If there ever was a movie that should conveniently embrace the go-green zeitgeist, it’s “Evan Almighty.” In it, a congressman is tasked by God to become a modern-day Noah, build an ark and save life from an imminent flood.
If you’re as cynical as I am sometimes – oh, hell, let’s be honest, all the time – you might hear NPR’s recent story about “Evan Almighty’s” carbon-neutral production plan as a PR counteroffensive.
After all, “Evan Almighty” is the most expensive comedy ever made. Its price tag? An ungodly $200 million, including marketing costs.
If this movie fails at the box office, the irony of wasting millions of dollars, and consuming small forests of ark-building supplies, to make a delusional environmental comedy – apparently, the computer-generated flood is almighty but spares all lives – could have put the Universal execs on the defensive.
But those studio execs have all the answers they need for nosey reporters come Sunday night when box office numbers, good or bad, are reported.
Reporter: “So you wasted millions making a pseudo-eco movie that ultimately says nothing about the reality of global warning?”
Exec: “Not really. Our intentions were good. Our production plan was carbon-neutral.”
Reporter: “Carbon what?”
Exec: “Yeah, we planted enough trees to swallow up the emissions generated by the making of the film.”
Reporter: “Really? Maybe I should have bought a ticket.”
According to NPR’s story, “Evan Almighty” did work to reduce significantly its carbon footprint. That’s good news to anyone who considers global warming a menacing reality. (I’m a green sympathizer, if you can’t tell.)
The makers of “Evan Almighty" are setting a mighty example, and our state should take heed.
Louisiana should invest in meaningful go-green tax credit initiatives for the entertainment industry – and for all industries, for that matter – if for no other reason than Hollywood shapes public opinion.
Without “An Inconvenient Truth” or “March of the Penguins,” do you think millions of moviegoers would care two cents (or $7.50 per ticket) about the plight of our feathered friends in Antarctica? Not a chance.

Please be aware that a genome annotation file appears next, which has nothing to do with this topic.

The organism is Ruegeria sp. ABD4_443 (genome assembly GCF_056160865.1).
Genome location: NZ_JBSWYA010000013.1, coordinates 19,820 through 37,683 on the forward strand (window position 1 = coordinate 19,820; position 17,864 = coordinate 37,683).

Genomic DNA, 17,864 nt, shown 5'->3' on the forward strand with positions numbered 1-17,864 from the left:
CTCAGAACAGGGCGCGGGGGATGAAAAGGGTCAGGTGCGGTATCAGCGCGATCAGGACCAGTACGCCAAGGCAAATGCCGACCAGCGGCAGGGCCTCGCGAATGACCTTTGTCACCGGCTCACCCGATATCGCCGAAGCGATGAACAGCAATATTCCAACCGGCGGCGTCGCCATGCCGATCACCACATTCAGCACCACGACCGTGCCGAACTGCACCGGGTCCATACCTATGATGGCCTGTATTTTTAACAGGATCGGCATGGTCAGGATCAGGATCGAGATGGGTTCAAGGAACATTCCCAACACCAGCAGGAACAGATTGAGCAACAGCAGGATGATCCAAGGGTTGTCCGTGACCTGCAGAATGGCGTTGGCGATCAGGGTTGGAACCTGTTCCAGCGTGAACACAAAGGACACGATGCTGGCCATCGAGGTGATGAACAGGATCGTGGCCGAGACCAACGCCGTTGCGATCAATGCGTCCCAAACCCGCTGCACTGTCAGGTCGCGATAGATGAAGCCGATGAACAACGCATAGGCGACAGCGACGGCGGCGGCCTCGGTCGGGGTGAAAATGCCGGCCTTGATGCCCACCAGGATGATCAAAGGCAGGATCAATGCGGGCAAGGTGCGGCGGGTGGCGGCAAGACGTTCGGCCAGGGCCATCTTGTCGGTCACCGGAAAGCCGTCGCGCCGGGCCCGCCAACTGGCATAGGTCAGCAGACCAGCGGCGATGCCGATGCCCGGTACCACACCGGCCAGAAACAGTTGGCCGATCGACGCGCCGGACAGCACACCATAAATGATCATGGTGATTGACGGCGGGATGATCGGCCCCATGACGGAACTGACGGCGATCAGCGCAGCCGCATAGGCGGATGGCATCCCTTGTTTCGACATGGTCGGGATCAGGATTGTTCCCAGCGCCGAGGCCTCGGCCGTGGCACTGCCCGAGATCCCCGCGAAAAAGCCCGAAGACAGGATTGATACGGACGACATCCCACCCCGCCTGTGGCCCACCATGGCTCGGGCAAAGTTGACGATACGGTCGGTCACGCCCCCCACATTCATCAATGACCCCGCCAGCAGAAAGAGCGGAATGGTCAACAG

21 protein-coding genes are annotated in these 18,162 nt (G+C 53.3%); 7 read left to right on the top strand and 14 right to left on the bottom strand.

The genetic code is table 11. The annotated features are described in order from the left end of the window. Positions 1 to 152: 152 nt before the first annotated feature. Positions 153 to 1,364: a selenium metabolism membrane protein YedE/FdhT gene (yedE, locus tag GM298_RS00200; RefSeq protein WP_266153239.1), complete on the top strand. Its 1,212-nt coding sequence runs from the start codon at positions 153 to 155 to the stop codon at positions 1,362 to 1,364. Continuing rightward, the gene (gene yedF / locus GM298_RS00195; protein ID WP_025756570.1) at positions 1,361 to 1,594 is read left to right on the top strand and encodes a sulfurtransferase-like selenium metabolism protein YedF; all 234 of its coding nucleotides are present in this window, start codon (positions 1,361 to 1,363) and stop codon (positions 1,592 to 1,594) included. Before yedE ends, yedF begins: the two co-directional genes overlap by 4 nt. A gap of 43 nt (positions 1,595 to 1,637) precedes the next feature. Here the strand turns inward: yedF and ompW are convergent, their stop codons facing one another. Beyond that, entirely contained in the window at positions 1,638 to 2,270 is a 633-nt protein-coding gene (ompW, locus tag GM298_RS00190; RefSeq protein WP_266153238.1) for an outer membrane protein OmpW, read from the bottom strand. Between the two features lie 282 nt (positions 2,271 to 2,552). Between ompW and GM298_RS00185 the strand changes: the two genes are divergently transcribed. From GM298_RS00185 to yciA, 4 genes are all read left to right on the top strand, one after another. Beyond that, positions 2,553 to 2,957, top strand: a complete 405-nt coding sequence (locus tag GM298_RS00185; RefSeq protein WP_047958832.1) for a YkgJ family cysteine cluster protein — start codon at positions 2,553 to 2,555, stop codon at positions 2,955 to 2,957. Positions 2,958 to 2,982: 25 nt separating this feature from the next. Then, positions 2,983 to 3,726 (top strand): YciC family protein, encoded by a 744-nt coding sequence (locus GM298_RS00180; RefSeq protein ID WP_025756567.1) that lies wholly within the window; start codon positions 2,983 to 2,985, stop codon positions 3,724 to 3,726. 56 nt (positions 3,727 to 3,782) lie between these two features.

If production companies come to Louisiana and successfully execute carbon-neutral production plans, the state should reward them.
Used hybrid vehicles to transport cast and crew? Buy only biodiesel fuel? Make the crew members ride bicycles or rickshaws? Set aside a conservation fund to plant enough trees to effectively renew the piles of lumber used to build sets? Plant even more trees to swallow up the emissions generated by plane tickets and trucks? Recycle every paper scrap, aluminum can and plastic water bottle used? Compost food waste? Donate money to in-state eco-friendly nonprofits like Chimp Haven or Audubon Nature Institute?
If production companies can prove they are making a sincere attempt to be green, the state should give them a 35 percent tax credit on all related in-state expenses.
Movie industry advocates often tell us that their industry is a clean one, suggesting that it tidies up its messes and doesn’t negatively impact the environment.
But that’s not really true, as Tom Shadyac, director of “Evan Almighty,” suggests in his interview with NPR. He’s aware his crew of 400 used lots of fuel just to get where they were going every day. He’s aware that a movie production generates a lot of daily waste in the form of paper and trash. He’s aware that an airplane advertising blitz for “Evan Almighty” over Lake Michigan consumed lots of jet fuel.
“Those poisons, we chose to offset by planting trees,” Shadyac told NPR. The simple plan was much better than no plan at all.
“The idea is to minimize the hypocrisy,” Shadyac continued. “Once the intent is there, I think at lease the ship is steering in the right direction. We can solve these problems.”
If go-green tax incentives come from state-led initiatives, great. If they come from the federal level, even better.
For now, whatever Louisiana can do to demonstrate its entertainment industry is forward-thinking will pay off in a flood of goodwill.
Do I hear an amen?